Skipwith Hall is early in the 18th century house of seven bays and two and a half storeys,[3] flanked by a three-bay wing on each side.[8] It is now a Grade II* listed building.[9]

A school and schoolmaster's house built in 1714,[8] founded and endowed by the bequest of a Dorothy Wilson.[2][10] In the 1851 its pupils included 11 boarders, and in the 1860s a separate classroom for girls was added.[2] In 1871 the school had 54 pupils but in 1872 this fell to only 30.[2] From the 1900s to the 1930s the school averaged 30–40 pupils, but in 1938 this had declined to 26.[2] In 1957 the school was closed and its pupils were transferred to Thorganby.[2] Since 1959 the school has served as the village hall.[2]

0.5 miles (800 m) southwest of the village is the site of RAF Riccall, a training airfield that was a heavy bomber conversion unit in the Second World War.[citation needed]


Skipwith has a public house, the Drovers Arms, which is now a gastropub.[11]

Skipwith Common[edit]

Common Darter dragonfly on the Common

Skipwith Common has remnants of ancient sand dunes.

The lowland heath is entirely man-made, relying on land clearances followed by grazing, peat cutting, etc. The Common has been a resource for local residents until relatively modern times as timber for building, turf and peat for fuel, bracken for bedding and soap-making, reeds for thatching, rushes for bedding and floor covering as well as wicks for lighting, and the while grazed by livestock including cattle, sheep and geese.

Until the First World War the Common was almost treeless. Only since grazing ceased in relatively modern times have trees started to re-establish on the Common.

Two ponds close to Skipwith village on Common Road, called the Line Ponds, are believed to have been used for flax-retting (the process of immersing the flax stems in water to soften the outer husk before preparing the inner fibres to make linen). In the Second World War RAF Riccall was built on the western end of the Common and much of the infrastructure, one of the runways, and other features survive both on and next to the Common on both north and south sides.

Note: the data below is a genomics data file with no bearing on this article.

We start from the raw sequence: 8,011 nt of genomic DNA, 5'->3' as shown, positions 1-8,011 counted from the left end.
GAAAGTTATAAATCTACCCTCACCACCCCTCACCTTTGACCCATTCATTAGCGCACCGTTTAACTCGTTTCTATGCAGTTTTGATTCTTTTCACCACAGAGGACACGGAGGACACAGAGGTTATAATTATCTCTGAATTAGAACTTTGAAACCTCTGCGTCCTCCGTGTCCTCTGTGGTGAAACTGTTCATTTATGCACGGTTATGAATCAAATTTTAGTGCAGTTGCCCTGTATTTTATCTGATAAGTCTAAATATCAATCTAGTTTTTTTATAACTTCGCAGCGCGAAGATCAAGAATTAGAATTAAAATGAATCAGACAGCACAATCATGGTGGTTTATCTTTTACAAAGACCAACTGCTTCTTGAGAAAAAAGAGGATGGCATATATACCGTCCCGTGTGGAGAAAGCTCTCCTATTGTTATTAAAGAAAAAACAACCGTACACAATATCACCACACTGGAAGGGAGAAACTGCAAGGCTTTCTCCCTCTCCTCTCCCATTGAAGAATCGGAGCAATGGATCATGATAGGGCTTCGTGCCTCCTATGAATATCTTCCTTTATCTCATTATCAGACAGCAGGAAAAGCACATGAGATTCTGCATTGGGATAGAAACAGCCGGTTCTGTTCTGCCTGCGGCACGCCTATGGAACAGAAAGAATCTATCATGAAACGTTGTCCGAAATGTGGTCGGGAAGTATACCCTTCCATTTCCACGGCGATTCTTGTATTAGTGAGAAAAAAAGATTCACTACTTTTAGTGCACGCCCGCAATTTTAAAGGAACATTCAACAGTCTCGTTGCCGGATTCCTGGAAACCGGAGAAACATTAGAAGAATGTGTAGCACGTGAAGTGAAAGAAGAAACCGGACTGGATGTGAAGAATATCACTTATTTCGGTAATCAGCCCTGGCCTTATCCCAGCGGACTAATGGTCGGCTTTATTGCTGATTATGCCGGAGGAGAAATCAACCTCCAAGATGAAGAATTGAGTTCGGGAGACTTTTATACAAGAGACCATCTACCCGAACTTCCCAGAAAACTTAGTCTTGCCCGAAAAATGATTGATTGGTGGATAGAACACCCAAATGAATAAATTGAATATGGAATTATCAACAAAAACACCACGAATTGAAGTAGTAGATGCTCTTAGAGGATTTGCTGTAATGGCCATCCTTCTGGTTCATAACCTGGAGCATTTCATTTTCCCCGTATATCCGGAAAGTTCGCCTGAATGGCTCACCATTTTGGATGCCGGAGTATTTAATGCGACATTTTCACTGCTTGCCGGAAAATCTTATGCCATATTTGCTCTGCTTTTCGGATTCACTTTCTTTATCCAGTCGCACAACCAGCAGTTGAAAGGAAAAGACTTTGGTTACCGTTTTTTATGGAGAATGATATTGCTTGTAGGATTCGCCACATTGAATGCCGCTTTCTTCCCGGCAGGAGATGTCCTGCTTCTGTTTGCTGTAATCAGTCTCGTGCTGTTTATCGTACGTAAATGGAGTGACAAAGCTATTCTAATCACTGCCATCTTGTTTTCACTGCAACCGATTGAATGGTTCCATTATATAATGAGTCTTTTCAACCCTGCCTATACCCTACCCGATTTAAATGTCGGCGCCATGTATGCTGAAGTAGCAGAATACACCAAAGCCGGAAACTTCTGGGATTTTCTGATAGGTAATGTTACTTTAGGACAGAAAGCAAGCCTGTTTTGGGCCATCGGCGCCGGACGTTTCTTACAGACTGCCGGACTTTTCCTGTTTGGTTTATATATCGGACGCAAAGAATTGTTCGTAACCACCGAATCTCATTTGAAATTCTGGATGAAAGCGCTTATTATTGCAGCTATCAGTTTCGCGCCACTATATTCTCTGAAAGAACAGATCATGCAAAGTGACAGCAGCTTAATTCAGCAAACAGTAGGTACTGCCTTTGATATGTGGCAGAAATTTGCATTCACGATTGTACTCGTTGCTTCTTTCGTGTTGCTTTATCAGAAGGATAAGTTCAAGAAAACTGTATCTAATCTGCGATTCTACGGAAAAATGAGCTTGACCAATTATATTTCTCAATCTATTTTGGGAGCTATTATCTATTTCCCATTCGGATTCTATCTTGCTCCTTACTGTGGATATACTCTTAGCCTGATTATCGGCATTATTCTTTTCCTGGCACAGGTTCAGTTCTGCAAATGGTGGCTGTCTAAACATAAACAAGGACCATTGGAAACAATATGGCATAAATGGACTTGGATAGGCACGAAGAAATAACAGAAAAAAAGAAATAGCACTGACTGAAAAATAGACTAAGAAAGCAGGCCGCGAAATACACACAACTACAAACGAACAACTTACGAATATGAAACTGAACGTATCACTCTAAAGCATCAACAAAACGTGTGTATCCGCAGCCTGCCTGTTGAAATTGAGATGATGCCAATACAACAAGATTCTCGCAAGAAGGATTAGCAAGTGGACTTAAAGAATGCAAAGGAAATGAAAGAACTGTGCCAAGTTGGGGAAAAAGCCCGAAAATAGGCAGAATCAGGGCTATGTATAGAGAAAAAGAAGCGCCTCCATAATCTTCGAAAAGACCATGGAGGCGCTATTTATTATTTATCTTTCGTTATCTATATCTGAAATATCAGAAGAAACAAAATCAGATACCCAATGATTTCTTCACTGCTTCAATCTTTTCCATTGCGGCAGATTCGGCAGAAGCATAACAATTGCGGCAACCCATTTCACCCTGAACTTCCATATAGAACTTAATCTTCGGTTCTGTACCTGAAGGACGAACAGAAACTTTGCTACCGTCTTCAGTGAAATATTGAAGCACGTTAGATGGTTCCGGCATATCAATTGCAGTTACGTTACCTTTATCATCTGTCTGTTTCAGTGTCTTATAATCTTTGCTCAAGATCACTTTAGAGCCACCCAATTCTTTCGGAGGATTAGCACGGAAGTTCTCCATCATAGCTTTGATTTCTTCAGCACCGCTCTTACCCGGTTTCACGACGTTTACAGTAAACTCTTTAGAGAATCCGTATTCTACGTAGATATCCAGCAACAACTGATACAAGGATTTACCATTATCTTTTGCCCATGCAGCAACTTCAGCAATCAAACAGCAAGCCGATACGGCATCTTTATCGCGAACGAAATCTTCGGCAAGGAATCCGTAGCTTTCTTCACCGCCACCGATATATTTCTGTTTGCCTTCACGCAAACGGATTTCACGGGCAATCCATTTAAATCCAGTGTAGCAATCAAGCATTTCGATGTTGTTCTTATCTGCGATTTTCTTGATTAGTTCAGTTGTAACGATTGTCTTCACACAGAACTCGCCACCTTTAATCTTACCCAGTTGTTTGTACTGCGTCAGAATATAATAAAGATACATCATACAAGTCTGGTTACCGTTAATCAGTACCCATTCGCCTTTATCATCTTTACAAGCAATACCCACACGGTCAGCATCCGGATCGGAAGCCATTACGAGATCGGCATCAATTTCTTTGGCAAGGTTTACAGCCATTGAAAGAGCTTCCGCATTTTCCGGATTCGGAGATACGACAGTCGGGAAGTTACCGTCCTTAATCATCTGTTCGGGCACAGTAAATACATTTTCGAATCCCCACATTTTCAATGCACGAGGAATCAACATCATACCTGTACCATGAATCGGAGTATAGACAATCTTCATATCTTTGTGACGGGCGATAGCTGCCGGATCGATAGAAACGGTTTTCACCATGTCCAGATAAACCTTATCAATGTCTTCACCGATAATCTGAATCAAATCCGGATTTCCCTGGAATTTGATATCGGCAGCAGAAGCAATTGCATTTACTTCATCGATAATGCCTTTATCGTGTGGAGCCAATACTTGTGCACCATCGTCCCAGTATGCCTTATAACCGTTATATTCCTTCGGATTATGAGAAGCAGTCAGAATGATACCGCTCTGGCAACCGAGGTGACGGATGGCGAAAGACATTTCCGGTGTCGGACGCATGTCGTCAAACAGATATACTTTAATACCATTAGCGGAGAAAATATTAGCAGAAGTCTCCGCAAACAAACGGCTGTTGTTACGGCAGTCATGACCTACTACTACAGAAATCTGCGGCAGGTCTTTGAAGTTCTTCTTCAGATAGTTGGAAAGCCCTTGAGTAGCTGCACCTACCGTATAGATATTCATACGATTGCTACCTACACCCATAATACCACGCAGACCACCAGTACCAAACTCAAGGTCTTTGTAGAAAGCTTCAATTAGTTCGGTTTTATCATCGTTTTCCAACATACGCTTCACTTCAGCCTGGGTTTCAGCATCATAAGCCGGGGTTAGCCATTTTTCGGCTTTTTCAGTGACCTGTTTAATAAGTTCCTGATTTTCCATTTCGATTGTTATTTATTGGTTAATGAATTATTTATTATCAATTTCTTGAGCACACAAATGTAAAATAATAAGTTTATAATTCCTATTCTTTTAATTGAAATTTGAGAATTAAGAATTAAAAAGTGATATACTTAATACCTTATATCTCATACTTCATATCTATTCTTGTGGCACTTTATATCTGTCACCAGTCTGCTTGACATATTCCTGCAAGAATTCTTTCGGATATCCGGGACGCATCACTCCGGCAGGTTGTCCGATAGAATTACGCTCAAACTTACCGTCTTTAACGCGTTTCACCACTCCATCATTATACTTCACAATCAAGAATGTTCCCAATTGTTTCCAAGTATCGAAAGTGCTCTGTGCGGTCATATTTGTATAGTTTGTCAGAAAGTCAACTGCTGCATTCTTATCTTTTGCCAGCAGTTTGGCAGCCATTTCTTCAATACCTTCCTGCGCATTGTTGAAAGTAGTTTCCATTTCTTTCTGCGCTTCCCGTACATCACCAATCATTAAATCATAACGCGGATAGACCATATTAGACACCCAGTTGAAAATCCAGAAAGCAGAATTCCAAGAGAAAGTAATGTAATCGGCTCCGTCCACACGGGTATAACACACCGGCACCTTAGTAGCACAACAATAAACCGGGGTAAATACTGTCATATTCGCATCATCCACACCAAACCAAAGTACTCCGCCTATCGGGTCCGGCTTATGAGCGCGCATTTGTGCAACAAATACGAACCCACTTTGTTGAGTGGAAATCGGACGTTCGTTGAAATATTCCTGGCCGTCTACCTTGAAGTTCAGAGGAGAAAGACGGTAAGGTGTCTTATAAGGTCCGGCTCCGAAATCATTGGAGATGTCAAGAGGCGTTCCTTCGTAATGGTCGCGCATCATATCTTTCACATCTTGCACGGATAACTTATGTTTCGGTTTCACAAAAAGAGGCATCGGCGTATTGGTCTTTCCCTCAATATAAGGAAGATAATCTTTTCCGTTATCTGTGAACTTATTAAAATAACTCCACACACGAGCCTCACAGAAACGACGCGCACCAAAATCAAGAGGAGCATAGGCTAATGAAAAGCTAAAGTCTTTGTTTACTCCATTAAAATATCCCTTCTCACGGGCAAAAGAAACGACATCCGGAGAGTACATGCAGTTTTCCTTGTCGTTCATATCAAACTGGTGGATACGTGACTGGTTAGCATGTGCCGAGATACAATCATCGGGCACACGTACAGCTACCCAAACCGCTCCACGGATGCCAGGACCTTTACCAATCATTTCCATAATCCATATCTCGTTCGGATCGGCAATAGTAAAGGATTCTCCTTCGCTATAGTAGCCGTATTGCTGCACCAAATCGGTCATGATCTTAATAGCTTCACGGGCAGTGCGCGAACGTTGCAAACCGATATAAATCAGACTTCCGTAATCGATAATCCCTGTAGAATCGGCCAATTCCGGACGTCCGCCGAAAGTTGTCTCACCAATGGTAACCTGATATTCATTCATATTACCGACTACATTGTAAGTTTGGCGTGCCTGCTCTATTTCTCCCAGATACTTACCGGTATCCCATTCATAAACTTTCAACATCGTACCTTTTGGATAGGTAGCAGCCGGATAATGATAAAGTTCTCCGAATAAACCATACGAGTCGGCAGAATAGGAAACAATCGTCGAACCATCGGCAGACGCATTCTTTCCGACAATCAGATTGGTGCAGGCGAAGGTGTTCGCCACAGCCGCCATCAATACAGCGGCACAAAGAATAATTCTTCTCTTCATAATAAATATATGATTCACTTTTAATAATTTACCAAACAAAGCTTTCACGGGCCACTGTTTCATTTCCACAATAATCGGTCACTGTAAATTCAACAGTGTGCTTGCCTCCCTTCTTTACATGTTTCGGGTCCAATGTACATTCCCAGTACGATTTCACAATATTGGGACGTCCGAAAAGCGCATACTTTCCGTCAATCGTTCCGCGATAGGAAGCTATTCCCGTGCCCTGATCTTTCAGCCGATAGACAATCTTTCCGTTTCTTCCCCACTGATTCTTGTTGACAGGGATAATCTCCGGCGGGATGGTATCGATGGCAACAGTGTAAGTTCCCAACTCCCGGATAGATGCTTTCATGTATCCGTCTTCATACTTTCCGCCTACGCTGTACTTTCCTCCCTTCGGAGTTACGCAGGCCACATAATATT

In about 1957 the area was made a Site of Special Scientific Interest. The Yorkshire Wildlife Trust and English Nature (since 2006 Natural England) cleared trees and scrub to restore the lowland heath that had been lost to silver birch regeneration. In 2009 the site was made a national nature reserve.

The site is more than 600 acres (240 ha): about 50% lowland heath and 50% woodland. Two types of heather are present and recolonising the freshly cleared areas. Areas of swamp and mire are habitats for sphagnum moss and rare flora and fauna, together with fen and reed-beds, ponds, rushy areas and grassland. An historic breed of longhorn cattle, hardy Hebridean sheep and Exmoor pony plus a herd of wild fallow deer and roe deer now graze the Common to help to prevent silver birch regeneration.


  1. ^ "Area: Skipwith (Parish), Key Figures for 2011 Census: Key Statistics". Neighbourhood Statistics. Office for National Statistics. Retrieved 27 October 2013. 
  2. ^ a b c d e f g h i j k l m n o p Allison 1976, pp. 89–101
  3. ^ a b c d e f g h i j k Pevsner 1972, p. 341
  4. ^ a b Pevsner 1972, p. 340
  5. ^ a b Historic England (17 December 1966). "Church of Saint Helen (1148467)". National Heritage List for England. Retrieved 27 October 2013. 
  6. ^ Archbishops' Council (2010). "St Helen, Skipwith". A Church Near You. Church of England. Retrieved 27 October 2013. 
  7. ^ "Skipwith Methodist Church.". Churches. Goole and Selby Circuit. 2013. Retrieved 27 October 2013. 
  8. ^ a b Pevsner 1972, p. 342
  9. ^ Historic England (25 October 1951). "Skipwith Hall (1172750)". National Heritage List for England. Retrieved 27 October 2013. 
  10. ^ Historic England (17 December 1966). "Village Hall and School House (1148468)". National Heritage List for England. Retrieved 27 October 2013. 
  11. ^ Drovers Arms at Skipwith

Sources and further reading[edit]

External links[edit]